Is Bedtime Blanket Sucking Okay?

Baby with Toes in Mouth

Q. My 1-year-old has been sucking on his blanket at bedtime for about two months. Is this normal? He was never interested in a pacifier, so why is this behavior so necessary for him now?

A. For young children, going to sleep can be stressful. It means separating from the people they love, which can be scary. Your child's figuring out how to comfort himself to sleep -- this is what he's doing when he sucks on the blanket -- is an important accomplishment. Feeling "I can do for myself" builds a child's self-esteem and sense of security during the wild and wonderful toddler years.

But why does he need this kind of soothing now when he didn't earlier? Think about whether there have been any recent changes in his life. A new sitter or school, or anyone he's missing? Is he on the verge of a major milestone, like walking? Children often experience anxiety about a big developmental step and will regress in other areas. They may become more clingy or awaken during the night.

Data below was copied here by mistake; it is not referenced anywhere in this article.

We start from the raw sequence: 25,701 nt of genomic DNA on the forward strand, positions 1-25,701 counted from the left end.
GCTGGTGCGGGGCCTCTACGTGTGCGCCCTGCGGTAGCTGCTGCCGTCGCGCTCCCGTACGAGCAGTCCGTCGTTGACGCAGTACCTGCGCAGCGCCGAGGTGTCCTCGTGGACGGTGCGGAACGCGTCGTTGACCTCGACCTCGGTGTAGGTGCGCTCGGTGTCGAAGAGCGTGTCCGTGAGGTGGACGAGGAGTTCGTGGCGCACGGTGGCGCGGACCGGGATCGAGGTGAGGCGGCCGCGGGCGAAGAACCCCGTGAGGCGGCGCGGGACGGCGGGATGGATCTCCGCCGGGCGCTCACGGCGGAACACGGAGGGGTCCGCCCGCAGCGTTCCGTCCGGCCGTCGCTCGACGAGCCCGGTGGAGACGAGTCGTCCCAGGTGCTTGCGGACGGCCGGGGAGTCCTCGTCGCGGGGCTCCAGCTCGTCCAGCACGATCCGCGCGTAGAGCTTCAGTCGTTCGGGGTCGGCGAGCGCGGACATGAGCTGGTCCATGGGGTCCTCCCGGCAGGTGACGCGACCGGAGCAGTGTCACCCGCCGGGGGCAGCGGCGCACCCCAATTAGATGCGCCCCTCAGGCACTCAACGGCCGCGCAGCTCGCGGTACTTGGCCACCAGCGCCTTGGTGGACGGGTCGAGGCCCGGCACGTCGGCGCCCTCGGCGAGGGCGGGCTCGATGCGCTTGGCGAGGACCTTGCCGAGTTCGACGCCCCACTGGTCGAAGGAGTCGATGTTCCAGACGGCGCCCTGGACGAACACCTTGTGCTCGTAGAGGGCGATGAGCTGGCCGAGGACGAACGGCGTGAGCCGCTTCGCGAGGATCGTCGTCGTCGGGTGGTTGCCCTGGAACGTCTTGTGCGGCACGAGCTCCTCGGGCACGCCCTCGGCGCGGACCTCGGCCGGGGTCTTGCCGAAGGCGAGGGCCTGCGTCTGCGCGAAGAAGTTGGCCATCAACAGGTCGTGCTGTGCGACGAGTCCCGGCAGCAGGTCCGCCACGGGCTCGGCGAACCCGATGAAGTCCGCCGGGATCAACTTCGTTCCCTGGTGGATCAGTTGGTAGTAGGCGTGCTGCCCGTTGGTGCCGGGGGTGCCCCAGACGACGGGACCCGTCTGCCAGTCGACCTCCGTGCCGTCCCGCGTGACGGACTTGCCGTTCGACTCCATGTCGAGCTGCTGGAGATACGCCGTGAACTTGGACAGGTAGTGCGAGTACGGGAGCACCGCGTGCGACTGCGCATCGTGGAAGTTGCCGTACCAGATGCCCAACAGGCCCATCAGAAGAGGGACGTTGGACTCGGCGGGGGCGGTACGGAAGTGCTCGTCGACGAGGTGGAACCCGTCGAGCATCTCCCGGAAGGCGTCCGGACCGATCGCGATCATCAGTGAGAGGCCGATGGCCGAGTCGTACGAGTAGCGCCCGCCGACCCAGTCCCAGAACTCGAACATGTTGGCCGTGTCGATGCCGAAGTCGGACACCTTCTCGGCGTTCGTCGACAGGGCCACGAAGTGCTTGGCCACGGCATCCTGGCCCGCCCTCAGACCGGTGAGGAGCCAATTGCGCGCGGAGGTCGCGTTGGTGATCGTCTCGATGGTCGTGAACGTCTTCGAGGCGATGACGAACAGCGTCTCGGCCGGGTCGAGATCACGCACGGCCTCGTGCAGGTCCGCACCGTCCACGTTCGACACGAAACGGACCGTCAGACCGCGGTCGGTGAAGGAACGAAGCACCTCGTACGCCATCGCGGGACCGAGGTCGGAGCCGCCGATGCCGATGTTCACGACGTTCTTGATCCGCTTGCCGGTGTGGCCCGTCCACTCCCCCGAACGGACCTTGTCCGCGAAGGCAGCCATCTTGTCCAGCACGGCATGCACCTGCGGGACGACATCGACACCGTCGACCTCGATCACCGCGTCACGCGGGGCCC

The reason could also simply be that your son is having some separation anxiety and the blanket has become a substitute for your love and comfort when he can't be with you.

Whatever the reason, this blanket is a real asset for both of you. If your son ever needs to sleep away from home, the blanket will make the transition easier. And rest assured, your son will not be sucking his blanket in college. Children give up these kinds of behaviors as they get older and find other ways to soothe themselves.

Claire Lerner, LCSW, is a child development specialist at Zero to Three, a national nonprofit promoting the healthy development of babies and toddlers.

Originally published in American Baby magazine, November 2004.

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